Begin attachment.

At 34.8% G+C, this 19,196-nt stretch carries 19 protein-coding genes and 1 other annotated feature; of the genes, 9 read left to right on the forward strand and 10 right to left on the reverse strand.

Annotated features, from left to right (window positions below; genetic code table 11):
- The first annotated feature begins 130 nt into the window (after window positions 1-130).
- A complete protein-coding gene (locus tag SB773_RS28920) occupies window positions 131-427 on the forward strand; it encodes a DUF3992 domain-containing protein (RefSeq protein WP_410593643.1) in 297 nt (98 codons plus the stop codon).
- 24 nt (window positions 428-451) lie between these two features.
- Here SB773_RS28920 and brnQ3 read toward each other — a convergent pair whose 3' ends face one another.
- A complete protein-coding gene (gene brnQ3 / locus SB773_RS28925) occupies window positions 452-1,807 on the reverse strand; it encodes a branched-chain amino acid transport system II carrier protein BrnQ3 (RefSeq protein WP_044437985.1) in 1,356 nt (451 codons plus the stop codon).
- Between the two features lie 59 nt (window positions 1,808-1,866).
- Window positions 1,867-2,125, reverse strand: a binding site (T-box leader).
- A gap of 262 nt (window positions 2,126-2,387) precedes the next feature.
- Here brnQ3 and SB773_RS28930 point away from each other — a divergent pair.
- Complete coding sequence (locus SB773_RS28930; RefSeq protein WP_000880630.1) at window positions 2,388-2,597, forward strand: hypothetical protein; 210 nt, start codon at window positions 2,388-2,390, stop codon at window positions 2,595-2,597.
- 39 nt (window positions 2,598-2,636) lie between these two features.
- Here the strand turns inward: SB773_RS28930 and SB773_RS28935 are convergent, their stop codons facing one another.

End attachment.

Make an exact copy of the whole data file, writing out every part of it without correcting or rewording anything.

At 34.8% G+C, this 19,196-nt stretch carries 19 protein-coding genes and 1 other annotated feature; of the genes, 9 read left to right on the forward strand and 10 right to left on the reverse strand.

Annotated features, from left to right (window positions below; genetic code table 11):
- The first annotated feature begins 130 nt into the window (after window positions 1-130).
- A complete protein-coding gene (locus tag SB773_RS28920) occupies window positions 131-427 on the forward strand; it encodes a DUF3992 domain-containing protein (RefSeq protein WP_410593643.1) in 297 nt (98 codons plus the stop codon).
- 24 nt (window positions 428-451) lie between these two features.
- Here SB773_RS28920 and brnQ3 read toward each other — a convergent pair whose 3' ends face one another.
- A complete protein-coding gene (gene brnQ3 / locus SB773_RS28925) occupies window positions 452-1,807 on the reverse strand; it encodes a branched-chain amino acid transport system II carrier protein BrnQ3 (RefSeq protein WP_044437985.1) in 1,356 nt (451 codons plus the stop codon).
- Between the two features lie 59 nt (window positions 1,808-1,866).
- Window positions 1,867-2,125, reverse strand: a binding site (T-box leader).
- A gap of 262 nt (window positions 2,126-2,387) precedes the next feature.
- Here brnQ3 and SB773_RS28930 point away from each other — a divergent pair.
- Complete coding sequence (locus SB773_RS28930; RefSeq protein WP_000880630.1) at window positions 2,388-2,597, forward strand: hypothetical protein; 210 nt, start codon at window positions 2,388-2,390, stop codon at window positions 2,595-2,597.
- 39 nt (window positions 2,598-2,636) lie between these two features.
- Here the strand turns inward: SB773_RS28930 and SB773_RS28935 are convergent, their stop codons facing one another.